It's also a shame that <Quoth> is archaic, as the only Germanic Languages that it's still around in are Danish, Icelandic and Faroese (Though Wiktionary indicates it's in Scots as a noun "queth", though on the page for "queth" quoth it not.) I guess "Bequeath" is something....
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Re: False cognates

Post by Pabappa » 21 Oct 2018 03:55

Interesting, I had no idea the chess sense was the original. Id heard the chess etymology before but disnt know it was the same word. And, is it possible that instead of "the king is amazed", it's actually "the king is dead"? /mawt/ means death but I'm not sure how to get a participle even with wiktionary's helpful tables. Death is the etymology I remember.
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Re: False cognates

Post by Lao Kou » 10 Nov 2018 06:52

:chn: :twn: 焙 bèi bake
:eng: bake
道可道,非常道
名可名,非常名

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Re: False cognates

Post by Aszev » 10 Nov 2018 13:33

en. scorch
fr. écorcher, ca. escorxar 'to skin'

I suppose the meanings aren't that close at a closer look, but the superficial similarity and the sense of damaging the surface of something made me believe they were cognates!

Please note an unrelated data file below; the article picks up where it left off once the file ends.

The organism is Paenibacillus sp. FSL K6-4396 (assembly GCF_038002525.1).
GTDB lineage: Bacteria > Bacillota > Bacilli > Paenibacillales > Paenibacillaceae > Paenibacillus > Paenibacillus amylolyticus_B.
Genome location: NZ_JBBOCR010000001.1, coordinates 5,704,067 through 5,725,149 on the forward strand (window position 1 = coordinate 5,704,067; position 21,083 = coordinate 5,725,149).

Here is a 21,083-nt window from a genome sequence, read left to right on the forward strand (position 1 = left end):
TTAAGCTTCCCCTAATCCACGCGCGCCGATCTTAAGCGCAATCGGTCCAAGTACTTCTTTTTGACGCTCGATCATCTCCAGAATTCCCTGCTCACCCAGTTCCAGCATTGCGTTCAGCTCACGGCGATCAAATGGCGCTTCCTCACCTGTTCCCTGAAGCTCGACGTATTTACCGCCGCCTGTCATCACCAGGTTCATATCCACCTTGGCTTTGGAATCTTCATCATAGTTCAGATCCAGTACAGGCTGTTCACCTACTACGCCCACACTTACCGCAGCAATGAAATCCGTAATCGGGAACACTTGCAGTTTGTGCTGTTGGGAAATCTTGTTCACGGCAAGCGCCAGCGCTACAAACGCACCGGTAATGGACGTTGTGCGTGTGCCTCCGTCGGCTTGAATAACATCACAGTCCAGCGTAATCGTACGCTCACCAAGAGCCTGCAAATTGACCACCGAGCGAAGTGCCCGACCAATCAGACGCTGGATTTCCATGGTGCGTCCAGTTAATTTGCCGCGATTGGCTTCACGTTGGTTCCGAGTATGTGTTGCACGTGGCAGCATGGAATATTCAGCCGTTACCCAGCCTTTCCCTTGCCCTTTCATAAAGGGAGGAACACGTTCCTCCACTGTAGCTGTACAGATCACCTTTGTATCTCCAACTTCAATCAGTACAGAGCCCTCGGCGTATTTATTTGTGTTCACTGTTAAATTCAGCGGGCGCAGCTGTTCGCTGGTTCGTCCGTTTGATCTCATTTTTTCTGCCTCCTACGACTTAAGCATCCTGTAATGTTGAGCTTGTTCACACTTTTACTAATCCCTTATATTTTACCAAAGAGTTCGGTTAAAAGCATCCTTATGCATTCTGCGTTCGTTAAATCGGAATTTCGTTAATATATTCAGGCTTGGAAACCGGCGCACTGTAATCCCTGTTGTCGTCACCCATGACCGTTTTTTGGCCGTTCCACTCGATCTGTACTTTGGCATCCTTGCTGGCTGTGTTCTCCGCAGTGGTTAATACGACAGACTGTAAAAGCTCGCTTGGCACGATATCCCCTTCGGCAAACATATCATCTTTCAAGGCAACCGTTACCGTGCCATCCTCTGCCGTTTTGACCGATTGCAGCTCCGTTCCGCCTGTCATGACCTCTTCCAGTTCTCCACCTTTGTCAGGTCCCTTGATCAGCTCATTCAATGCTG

Sound change works in mysterious ways.

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Re: False cognates

Post by Pabappa » 10 Nov 2018 19:07

Old Japanese :jpn: upe:eng: "up"
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Re: False cognates

Post by shimobaatar » 10 Nov 2018 21:00

I wouldn't be surprised if this has been brought up before, but I couldn't find it in this thread. If I missed it, my apologies.

:jpn: あなた, あんた anata, anta "you"*
:arab: أنت ʾanta/ʾanti "you"*

*These are second person pronouns. ʾanta and ʾanti are the independent(/nominative?) forms of 2s.MASC and 2s.FEM, respectively. As with all Japanese pronouns, anata and anta carry certain connotations, more so than, for example, the English "you", so I wouldn't feel right just translating them as "you" and leaving it at that, but I also don't think I'm qualified to properly explain how exactly they're used. anata was explained to me as not being impolite, but also not being as polite as possible. It seems to be the 2nd person pronoun that foreigners are taught first. I think anta is a less-formal variant that can be either rude or endearing.

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Re: False cognates

Post by Shemtov » 16 Nov 2018 20:35

"Channukah" and Bukharian /xunokijo/ "Coldness"
Many children make up, or begin to make up, imaginary languages. I have been at it since I could write.
-JRR Tolkien